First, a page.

COSTELLO: No, thank you. I just don't understand why people are so amazed by this event. But it is fun and I know you can barely hear me, we can barely hear you because of the rehearsals going on, but we've got the gist.

Thank you very much, Alison Kosik reporting live from Coney Island. We'll be right back.


CAPTAIN NICOLE SMITH, U.S. ARMY: Hi. This is Captain Nicole Smith serving in Bagram Air Base, Afghanistan. I'd like to say happy Fourth of July to all my family and friends in Pennsylvania, to all the aviation group in Boise, Idaho and the soldiers serving around the world. Happy Fourth of July.



COSTELLO: It's 15 minutes past the hour. Checking our top stories.

JetBlue pilot, Clayton Osbon who suffered an apparent meltdown during a flight in March, interfered with a flight crew has been found not guilty by reason of insanity. That decision came from a judge overseeing the case. Osbon is now being held at a low security federal prison.

In money news, you can own a piece of the world's most popular soccer team. Manchester United plans $100 million public offering on the New York Stock Exchange. The move aimed at reducing some of the team's massive debt estimated at $363 million.

Boston's Harborfest caps off a week-long celebration today. Dozens of Navy vessels and tall ships are in the harbor now. This year's event marks the bicentennial of the war of 1812 and a chance to honor the heroes of old iron side's, the "USS Constitution."

This morning there's new intrigue over the death of one of the most decisive leaders of our time. A new conspiracy theory suggests Palestinian leader, Yasser Arafat was poisoned.

His widow reportedly wants his body exhumed for testing. The reason, his personal belongings were contaminated with a highly radioactive element adding to the (inaudible) mystery.

Polonium is the same substance used to kill a former Russian spy who had begun working for British intelligence.

CNN's Matthew Chance is in London to tell us more. Good morning, Matthew.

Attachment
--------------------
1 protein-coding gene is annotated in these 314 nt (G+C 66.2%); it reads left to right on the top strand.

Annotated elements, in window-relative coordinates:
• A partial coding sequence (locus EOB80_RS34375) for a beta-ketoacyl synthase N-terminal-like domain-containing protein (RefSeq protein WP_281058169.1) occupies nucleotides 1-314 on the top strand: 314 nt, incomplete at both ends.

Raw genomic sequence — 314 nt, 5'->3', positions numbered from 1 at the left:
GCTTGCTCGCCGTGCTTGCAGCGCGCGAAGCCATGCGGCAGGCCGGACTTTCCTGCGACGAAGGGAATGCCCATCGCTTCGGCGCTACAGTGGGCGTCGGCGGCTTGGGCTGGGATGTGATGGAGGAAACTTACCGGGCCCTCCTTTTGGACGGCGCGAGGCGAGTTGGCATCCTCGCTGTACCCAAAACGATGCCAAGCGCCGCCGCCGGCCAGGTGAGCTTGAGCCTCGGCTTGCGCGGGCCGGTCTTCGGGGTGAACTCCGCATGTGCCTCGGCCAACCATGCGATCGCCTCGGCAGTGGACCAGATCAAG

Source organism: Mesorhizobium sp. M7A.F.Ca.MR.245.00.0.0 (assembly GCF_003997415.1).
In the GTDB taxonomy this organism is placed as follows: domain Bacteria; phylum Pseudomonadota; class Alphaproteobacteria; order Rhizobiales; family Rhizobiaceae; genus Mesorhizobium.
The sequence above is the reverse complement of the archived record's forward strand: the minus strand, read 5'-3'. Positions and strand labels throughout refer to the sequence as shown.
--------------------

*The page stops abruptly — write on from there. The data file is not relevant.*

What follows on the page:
MATTHEW CHANCE, CNN SENIOR INTERNATIONAL CORRESPONDENT: Carol, good morning. It is a fascinating twist in this already very interesting saga that surrounded the death of Yasser Arafat, the Palestinian leader.

It's this independent lab in Switzerland that's tested some of the belongings given to it by his widow when he was evacuated to receive medical treatment in Paris back in 2004.

On it they didn't find any regular toxins. They're investigating what could have been the possible cause of his death, but they did find this very radioactive substance in some quite high levels, polonium as you mentioned.

Polonium is the substance that was used to poison Alexander Litenyanco back in 2006, two years after Yasser Arafat died. It's an extremely interesting substance because it's very hard to produce, first of all.

It's mainly produced inside Russia and inside nuclear reactors there, 97 percent of it in fact. It's then shipped almost entirely to the United States where it's used in various applications by U.S. companies.

So it's very difficult for individuals to get hold of it. The analysis when Litenyanco was poisoned. The only people that could really get hold of this substance in such high levels to kill someone that would be state actor, state intelligence organizations.

Things like that. It's very difficult to detect. Once you do detect it, you can trace which reactor it was manufactured in. So it's a very traceable highly poisonous material. Obviously, adds new questions potentially if it's confirmed about the death of Yasser Arafat -- Carol.